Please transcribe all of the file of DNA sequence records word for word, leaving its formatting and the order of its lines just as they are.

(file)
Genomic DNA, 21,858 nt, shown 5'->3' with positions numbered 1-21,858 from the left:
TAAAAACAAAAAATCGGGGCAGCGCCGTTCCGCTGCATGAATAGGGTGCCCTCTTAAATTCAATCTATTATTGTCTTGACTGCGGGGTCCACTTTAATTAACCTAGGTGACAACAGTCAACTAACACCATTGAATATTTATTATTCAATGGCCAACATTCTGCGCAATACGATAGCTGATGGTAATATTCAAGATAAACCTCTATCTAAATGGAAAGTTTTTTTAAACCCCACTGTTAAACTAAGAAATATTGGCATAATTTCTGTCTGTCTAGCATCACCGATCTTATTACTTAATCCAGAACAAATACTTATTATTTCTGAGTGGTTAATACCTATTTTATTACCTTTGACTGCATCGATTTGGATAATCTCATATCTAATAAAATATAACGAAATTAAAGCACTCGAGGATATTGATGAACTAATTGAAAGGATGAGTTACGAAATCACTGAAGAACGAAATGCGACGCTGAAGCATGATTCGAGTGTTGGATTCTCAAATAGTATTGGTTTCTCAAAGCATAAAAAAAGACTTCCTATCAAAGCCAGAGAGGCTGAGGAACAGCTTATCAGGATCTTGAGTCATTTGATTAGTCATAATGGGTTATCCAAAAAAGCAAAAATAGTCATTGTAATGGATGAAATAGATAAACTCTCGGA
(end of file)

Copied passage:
Genomic DNA, 21,858 nt, shown 5'->3' with positions numbered 1-21,858 from the left:
TAAAAACAAAAAATCGGGGCAGCGCCGTTCCGCTGCATGAATAGGGTGCCCTCTTAAATTCAATCTATTATTGTCTTGACTGCGGGGTCCACTTTAATTAACCTAGGTGACAACAGTCAACTAACACCATTGAATATTTATTATTCAATGGCCAACATTCTGCGCAATACGATAGCTGATGGTAATATTCAAGATAAACCTCTATCTAAATGGAAAGTTTTTTTAAACCCCACTGTTAAACTAAGAAATATTGGCATAATTTCTGTCTGTCTAGCATCACCGATCTTATTACTTAATCCAGAACAAATACTTATTATTTCTGAGTGGTTAATACCTATTTTATTACCTTTGACTGCATCGATTTGGATAATCTCATATCTAATAAAATATAACGAAATTAAAGCACTCGAGGATATTGATGAACTAATTGAAAGGATGAGTTACGAAATCACTGAAGAACGAAATGCGACGCTGAAGCATGATTCGAGTGTTGGATTCTCAAATAGTATTGGTTTCTCAAAGCATAAAAAAAGACTTCCTATCAAAGCCAGAGAGGCTGAGGAACAGCTTATCAGGATCTTGAGTCATTTGATTAGTCATAATGGGTTATCCAAAAAAGCAAAAATAGTCATTGTAATGGATGAAATAGATAAACTCTCGGA